It's been a hectic year in the Amazon. Following three years of research into the activities of the soya industry, in April 2006 we launched a very public campaign to expose how those little beans are chewing up the Brazilian rainforest. Or to be more precise, how the demands of European markets for cheap meat are being met by huge plantations growing soya for animal feed in the ashes of rampant deforestation.
The campaign was so successful that within a few months food companies and the big soya traders had agreed to a two-year moratorium on new deforestation for soya. But as Annette Cotter from Greenpeace Brazil explains, this is only just the beginning.
When we got confirmation from the soya traders that they would commit to the moratorium, and to address how the moratorium will actually be policed, it was a big leap forward for our Amazon campaign. But now the real work begins!
We've always had two parts to the campaign - to protect the rainforest and its inhabitants, and to ensure the government has a tangible presence in these remote places. The problem is that if the environmental police and government officials aren't in the region then a blind eye is turned to the law, the forest is destroyed illegally, and the promises we've managed to extract from companies like McDonald's and Cargill mean nothing.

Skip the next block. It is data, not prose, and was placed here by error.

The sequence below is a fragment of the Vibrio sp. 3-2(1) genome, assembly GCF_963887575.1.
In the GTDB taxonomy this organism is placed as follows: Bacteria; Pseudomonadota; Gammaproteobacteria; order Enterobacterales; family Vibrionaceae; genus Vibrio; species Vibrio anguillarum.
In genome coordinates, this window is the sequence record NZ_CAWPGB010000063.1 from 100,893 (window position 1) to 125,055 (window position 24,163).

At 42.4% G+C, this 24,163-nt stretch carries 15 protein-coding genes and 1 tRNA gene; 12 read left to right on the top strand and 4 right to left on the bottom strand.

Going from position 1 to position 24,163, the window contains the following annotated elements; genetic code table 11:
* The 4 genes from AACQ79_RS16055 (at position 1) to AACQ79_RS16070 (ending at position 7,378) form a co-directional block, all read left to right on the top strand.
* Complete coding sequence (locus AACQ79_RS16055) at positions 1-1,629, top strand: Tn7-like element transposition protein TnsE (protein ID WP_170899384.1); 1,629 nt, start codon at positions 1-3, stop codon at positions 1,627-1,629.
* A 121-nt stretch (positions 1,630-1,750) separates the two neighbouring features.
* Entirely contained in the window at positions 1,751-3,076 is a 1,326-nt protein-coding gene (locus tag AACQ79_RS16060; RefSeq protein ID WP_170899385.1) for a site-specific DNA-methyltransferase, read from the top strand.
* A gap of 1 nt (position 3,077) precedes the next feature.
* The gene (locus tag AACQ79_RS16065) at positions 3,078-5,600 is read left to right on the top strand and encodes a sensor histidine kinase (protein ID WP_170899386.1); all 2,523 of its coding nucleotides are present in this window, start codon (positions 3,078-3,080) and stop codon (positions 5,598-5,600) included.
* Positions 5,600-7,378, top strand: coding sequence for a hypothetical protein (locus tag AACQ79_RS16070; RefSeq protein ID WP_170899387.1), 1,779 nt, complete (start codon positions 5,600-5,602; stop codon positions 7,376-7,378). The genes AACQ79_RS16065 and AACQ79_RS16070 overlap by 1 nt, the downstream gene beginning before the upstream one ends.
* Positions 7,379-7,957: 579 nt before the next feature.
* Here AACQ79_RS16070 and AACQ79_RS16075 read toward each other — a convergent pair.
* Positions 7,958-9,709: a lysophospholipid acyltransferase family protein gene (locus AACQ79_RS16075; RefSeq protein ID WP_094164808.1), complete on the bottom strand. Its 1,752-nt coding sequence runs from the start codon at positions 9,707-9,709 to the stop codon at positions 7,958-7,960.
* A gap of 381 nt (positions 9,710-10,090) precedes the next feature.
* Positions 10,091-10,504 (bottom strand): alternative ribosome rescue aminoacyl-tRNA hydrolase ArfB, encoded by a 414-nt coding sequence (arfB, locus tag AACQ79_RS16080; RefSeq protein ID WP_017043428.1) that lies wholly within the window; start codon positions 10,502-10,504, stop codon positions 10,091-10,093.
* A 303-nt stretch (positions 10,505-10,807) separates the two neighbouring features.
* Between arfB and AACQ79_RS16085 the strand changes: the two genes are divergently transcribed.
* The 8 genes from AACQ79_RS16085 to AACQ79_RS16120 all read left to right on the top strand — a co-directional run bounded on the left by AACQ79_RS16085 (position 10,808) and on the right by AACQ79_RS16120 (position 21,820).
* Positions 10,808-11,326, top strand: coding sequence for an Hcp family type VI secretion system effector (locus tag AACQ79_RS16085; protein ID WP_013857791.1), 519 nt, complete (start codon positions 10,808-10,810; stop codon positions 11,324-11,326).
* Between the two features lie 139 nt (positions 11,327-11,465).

Over the last month, we have seen evidence this on a massive scale when we flew over the rainforest. This time of the year is the dry season when the river levels are low and the dirt roads blow up big clouds of dust as trucks drive by. It's also the peak period of logging and deforestation because areas of virgin forest are more accessible, and the forest itself is dry - and therefore easily burnt.
The National Institute for Spatial Research, which among other things monitors forest fires, registered a massive 89,000 fires in August, of which over 8,000 were in protected areas or on indigenous land, so we went to have a look. I think it's the saddest sight to see the forests on fire.
For me, it really reinforced how important it is to have those fine words and commitments reinforced by firm action on the ground. We need to hold these companies to their word. We need to ensure that the threat of broken contracts means that farmers don't burn more forest, and if they do that the world knows about it. We also need to ensure the farmers only use land that is legally theirs - not stolen public land - and that slave labour is abolished in the Amazon.
We need to keep campaigning so new protected areas and areas of sustainable use are created, and maintained with adequate personnel and funding to ensure they really are protected, to ensure the future of the world's largest rainforest - and the world's climate. If we succeed in all of this then in a year's time we will see less of this precious rainforest going up in smoke.